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How talking transformed one OCD sufferer's life for good


1st Jan 2015 Life

How talking transformed one OCD sufferer's life for good

Helen’s Obsessive Compulsive Disorder (OCD) had left her feeling desperate, alone and unable to have a relationship. She was in a state of extreme nervous tension and lost all confidence in herself as someone who could have friends. Find out how she turned her life around.

Thursady 5th February is Time to Talk Day. Helen, aged 47, wants to help break down the stigma attached to people who are living with mental health problems, as opening up has transformed her life.

Intrusive thoughts and her OCD plagued Helen’s life. She was chronically depressed, isolated and drinking to try and cope. Helen explains: “I think too much about things. I worry about people I know being killed in car crashes and in fires. I have to sleep on the ground floor as I worry I might get trapped in a fire sleeping on the first floor. It would be impossible for me to have a boyfriend as I would be thinking they might be killed in a car crash.”

Helen turned to alcohol in a bid to try and ease her negative thoughts that controlled her day-to-day, but it only made them worse. She lost her confidence in herself and her ability to form relationships with people for fear they wouldn’t understand her problems. She says it is that lack of understanding about mental health problems that make it a difficult subject to broach.

Helen says she was in a desperate state when joined Abbey Physic Community Garden, which uses Red Nose Day cash to help run a horticultural programme offering support to 75 adults with mental health and physical disabilities. The project, in Faversham, Kent, offers members, like Helen, the chance to learn new skills alongside others who really understand the problems they face.

The non-judgmental, supportive attitude of fellow members and staff at the garden helped Helen begin to open up about her painful struggle and the gardening and craftwork took her mind away from the intrusive thoughts that dominated her life.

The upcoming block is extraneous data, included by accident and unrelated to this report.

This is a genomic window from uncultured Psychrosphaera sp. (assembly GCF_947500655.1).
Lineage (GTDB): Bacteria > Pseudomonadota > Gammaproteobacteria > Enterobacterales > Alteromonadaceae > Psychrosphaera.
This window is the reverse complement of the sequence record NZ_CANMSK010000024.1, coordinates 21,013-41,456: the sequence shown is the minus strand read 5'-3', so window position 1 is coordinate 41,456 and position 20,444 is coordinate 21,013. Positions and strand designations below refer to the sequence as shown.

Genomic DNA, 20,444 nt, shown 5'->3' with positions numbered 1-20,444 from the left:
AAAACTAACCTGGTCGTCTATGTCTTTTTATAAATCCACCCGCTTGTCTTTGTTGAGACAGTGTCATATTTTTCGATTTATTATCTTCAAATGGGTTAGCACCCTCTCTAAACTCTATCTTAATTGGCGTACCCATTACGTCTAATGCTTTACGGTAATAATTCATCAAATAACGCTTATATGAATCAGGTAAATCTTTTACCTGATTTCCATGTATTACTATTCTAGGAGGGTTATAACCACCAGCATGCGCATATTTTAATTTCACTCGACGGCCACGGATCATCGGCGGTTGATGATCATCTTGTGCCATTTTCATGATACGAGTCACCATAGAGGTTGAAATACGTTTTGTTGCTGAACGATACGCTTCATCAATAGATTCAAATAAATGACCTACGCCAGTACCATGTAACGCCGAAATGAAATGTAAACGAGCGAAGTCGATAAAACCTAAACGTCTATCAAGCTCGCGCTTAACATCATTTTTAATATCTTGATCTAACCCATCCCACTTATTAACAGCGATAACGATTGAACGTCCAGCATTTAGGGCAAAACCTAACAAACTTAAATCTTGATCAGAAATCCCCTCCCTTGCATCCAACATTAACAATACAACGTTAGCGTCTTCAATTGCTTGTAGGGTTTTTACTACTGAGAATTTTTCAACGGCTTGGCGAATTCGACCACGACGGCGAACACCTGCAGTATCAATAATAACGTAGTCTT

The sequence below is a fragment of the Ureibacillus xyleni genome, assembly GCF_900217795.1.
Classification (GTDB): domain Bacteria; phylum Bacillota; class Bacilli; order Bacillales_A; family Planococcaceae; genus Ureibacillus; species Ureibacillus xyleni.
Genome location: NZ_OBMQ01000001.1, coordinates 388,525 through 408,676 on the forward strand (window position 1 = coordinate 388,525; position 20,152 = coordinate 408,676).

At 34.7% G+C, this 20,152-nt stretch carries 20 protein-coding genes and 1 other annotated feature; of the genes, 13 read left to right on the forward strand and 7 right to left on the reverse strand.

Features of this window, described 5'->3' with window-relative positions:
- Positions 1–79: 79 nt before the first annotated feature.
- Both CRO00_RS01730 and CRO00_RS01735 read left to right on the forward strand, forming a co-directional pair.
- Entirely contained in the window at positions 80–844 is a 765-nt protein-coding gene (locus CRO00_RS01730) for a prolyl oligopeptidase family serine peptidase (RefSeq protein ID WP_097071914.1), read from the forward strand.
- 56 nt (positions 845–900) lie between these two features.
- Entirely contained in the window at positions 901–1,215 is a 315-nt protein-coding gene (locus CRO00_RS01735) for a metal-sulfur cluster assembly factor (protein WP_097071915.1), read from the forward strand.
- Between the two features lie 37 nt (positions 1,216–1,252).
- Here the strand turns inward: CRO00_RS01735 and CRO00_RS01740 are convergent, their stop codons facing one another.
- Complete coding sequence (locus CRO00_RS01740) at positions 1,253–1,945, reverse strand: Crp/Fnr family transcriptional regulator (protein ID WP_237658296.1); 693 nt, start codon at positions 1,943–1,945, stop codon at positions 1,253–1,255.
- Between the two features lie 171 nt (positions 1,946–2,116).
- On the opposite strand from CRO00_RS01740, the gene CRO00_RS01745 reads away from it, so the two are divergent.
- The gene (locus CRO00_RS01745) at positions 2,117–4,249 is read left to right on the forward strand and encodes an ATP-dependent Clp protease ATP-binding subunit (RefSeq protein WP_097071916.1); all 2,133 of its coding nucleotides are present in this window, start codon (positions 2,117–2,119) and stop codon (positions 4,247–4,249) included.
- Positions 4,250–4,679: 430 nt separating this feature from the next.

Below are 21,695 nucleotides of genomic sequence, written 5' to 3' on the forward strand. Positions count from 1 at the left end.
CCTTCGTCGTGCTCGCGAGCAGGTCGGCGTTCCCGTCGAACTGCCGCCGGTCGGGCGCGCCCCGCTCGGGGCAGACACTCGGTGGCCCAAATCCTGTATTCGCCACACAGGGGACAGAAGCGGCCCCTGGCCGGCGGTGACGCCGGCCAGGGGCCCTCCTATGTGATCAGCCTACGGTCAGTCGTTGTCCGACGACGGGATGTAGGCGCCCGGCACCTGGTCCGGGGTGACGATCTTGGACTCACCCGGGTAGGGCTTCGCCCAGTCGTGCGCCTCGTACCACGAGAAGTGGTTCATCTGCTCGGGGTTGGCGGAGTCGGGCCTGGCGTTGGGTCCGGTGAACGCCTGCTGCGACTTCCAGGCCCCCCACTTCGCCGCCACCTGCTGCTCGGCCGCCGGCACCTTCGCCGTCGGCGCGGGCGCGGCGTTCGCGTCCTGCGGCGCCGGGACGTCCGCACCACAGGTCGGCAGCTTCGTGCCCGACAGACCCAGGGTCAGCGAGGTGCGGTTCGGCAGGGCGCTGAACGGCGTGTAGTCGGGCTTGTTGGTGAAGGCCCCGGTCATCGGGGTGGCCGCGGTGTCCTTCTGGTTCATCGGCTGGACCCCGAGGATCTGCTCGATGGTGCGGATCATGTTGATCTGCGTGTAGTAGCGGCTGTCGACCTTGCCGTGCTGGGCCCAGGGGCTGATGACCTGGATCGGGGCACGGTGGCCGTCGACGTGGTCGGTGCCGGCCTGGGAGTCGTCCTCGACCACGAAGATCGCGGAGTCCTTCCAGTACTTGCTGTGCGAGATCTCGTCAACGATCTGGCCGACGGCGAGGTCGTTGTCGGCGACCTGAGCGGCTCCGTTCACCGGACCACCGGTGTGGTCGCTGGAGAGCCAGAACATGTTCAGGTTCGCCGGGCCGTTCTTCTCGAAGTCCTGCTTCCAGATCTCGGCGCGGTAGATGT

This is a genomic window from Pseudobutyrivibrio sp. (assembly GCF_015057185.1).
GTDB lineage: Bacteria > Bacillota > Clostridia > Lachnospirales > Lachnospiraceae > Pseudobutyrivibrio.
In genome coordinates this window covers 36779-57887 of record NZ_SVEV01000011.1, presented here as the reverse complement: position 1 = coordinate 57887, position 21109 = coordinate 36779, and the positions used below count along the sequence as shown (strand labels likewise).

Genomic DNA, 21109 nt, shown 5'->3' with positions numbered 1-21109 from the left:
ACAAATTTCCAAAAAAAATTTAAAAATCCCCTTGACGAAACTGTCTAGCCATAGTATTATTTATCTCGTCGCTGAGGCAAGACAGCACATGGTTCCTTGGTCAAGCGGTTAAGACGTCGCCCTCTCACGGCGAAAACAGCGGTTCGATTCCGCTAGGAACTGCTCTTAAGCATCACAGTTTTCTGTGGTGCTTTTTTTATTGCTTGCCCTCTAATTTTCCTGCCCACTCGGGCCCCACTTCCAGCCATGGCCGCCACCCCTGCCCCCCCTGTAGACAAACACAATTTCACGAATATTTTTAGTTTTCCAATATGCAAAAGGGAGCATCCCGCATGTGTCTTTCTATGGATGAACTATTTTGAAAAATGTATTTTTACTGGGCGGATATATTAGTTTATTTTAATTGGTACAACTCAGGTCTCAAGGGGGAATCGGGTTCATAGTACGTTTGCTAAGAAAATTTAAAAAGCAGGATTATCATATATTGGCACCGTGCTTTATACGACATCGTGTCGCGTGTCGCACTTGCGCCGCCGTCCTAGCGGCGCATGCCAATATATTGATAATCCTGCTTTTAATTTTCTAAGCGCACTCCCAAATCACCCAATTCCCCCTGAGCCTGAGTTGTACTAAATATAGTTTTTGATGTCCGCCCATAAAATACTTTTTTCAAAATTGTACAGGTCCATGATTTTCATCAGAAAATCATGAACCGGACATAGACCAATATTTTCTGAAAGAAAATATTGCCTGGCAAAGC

“All the garden members have mental health problems or other health problems. Everyone is really interesting and there’s always a lot of laughter, and people enjoy themselves. I think a lot of prejudice surrounding mental health illnesses is due to a lack of understanding. It’s like a fear of the unknown – if people knew more about it, they wouldn’t be so frightened.”

Comic Relief has a long history of supporting people living with mental health problems, helping them speak out on decisions affecting them, getting advice and the care they need to reclaim their lives and reducing the stigma and discrimination they face.

Time to Change, supported by money raised through Red Nose Day, wants to help end that stigma and discrimination with Time to Talk Day. The aim is to get millions of people discussing mental health today for five minutes, to help break the silence that leaves people living with mental health problems, like Helen, feeling frightened and alone.

Since joining Abbey Physic Community Garden, Helen has learned much about the power of speaking out. She says: “Sometimes if I’m having a crisis, if I can talk to someone about it then it helps me to get through the worst of it. It’s always best to talk about things rather than bottle things up and not talk to anybody.”

Helen now helps welcome new members to the garden. She is determined to speak out to end the misunderstandings that can build barriers between those living with mental health problems and their friends, colleagues and wider society.

“As a result of my work at the garden, I know that I have a valued role in society and can make a positive contribution to it,” she says. “This has improved my self-esteem and confidence. When I am out and about in town, people recognise me from the garden and say hello. I no longer feel socially isolated.”

Helen adds: “I definitely think it’s good to talk. I talk to friends, members of my family and people at the garden. It really helps to hear another person’s perspective and it gives you ideas from another point of view. Once problems are out in the open they aren’t so overwhelming.”

Money raised by Red Nose Day (back this year on Friday 13th March) is helping to support the Time to Change campaign which is asking the nation to take 5 minutes to have a conversation about mental health in a bid to break down barriers for those suffering in silence. Find out more at or

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